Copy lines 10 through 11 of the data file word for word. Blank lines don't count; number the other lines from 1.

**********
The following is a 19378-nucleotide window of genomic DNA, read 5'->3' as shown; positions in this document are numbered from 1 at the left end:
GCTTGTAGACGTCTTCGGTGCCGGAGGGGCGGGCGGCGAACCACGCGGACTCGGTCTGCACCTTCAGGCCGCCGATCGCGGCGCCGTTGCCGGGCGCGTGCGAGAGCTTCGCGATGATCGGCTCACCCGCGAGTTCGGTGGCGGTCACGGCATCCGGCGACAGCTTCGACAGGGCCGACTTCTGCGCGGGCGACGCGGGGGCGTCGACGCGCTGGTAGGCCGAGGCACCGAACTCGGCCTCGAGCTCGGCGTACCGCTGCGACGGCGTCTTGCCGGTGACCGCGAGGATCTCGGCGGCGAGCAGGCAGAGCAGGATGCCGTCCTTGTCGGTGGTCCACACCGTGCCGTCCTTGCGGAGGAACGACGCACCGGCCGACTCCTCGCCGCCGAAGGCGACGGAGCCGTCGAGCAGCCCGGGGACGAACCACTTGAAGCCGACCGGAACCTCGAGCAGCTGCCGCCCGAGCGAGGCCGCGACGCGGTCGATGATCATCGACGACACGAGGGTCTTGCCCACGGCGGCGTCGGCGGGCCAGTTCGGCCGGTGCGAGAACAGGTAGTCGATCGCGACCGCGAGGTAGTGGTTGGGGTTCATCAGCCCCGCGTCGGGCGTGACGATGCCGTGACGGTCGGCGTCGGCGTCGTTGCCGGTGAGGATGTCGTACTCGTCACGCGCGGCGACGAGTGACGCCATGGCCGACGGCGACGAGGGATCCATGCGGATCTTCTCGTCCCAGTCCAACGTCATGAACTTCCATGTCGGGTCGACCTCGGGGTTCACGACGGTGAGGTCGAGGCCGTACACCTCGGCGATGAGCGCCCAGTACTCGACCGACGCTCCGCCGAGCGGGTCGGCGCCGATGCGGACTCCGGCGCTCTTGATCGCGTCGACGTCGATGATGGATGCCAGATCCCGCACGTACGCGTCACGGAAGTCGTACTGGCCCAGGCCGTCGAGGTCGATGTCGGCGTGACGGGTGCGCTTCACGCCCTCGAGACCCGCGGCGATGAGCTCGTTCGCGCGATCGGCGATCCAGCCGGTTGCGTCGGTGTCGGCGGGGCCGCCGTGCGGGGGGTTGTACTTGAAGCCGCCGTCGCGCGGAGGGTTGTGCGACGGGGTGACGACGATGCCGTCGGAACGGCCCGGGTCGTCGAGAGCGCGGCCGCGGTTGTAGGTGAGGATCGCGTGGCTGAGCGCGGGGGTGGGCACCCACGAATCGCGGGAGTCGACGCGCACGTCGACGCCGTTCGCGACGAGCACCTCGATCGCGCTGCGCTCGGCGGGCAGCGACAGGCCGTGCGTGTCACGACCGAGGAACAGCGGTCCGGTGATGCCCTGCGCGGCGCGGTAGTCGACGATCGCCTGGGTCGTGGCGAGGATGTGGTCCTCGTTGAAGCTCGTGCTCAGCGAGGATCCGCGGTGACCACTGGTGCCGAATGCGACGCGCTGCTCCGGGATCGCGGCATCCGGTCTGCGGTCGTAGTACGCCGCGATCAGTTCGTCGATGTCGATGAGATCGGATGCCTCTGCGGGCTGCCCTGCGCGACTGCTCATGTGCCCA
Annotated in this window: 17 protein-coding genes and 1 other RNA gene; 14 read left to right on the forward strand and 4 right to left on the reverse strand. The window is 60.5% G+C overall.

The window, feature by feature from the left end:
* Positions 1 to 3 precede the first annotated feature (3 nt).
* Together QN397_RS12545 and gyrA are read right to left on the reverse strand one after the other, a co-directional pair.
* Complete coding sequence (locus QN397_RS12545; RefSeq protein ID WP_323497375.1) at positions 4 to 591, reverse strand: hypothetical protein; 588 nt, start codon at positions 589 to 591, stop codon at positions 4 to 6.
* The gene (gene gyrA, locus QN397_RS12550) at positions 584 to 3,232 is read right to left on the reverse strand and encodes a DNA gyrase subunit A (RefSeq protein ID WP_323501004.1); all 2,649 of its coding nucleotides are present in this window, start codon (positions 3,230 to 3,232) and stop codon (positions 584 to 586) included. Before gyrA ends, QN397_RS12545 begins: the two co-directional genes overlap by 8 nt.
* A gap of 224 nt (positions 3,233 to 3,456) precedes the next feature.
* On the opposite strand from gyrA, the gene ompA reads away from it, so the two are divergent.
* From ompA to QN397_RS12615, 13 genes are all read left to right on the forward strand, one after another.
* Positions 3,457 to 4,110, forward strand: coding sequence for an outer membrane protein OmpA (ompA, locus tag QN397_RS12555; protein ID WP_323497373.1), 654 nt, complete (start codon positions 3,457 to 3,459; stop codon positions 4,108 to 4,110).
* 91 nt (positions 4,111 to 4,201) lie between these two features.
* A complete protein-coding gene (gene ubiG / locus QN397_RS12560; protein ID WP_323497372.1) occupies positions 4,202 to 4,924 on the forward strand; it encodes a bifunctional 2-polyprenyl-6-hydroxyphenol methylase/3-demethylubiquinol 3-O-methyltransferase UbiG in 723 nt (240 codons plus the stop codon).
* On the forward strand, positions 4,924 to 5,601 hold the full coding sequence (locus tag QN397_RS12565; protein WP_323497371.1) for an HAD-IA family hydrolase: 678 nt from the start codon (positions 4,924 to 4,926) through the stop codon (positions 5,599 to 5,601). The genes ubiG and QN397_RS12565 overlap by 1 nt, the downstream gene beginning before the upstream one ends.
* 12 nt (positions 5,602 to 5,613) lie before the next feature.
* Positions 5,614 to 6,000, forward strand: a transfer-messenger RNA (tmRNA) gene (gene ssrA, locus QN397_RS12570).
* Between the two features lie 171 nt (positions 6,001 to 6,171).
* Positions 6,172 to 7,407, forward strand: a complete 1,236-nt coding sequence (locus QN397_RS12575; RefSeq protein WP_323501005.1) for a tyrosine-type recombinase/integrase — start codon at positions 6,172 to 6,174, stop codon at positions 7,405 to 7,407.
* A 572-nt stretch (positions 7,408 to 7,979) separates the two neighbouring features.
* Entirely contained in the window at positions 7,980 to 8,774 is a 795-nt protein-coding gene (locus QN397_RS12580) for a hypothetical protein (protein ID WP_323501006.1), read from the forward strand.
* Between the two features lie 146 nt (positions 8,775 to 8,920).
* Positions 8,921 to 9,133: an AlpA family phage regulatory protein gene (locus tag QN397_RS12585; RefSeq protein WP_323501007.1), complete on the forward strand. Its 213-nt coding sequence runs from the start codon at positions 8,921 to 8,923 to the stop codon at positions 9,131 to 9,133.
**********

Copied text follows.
* On the opposite strand from gyrA, the gene ompA reads away from it, so the two are divergent.
* From ompA to QN397_RS12615, 13 genes are all read left to right on the forward strand, one after another.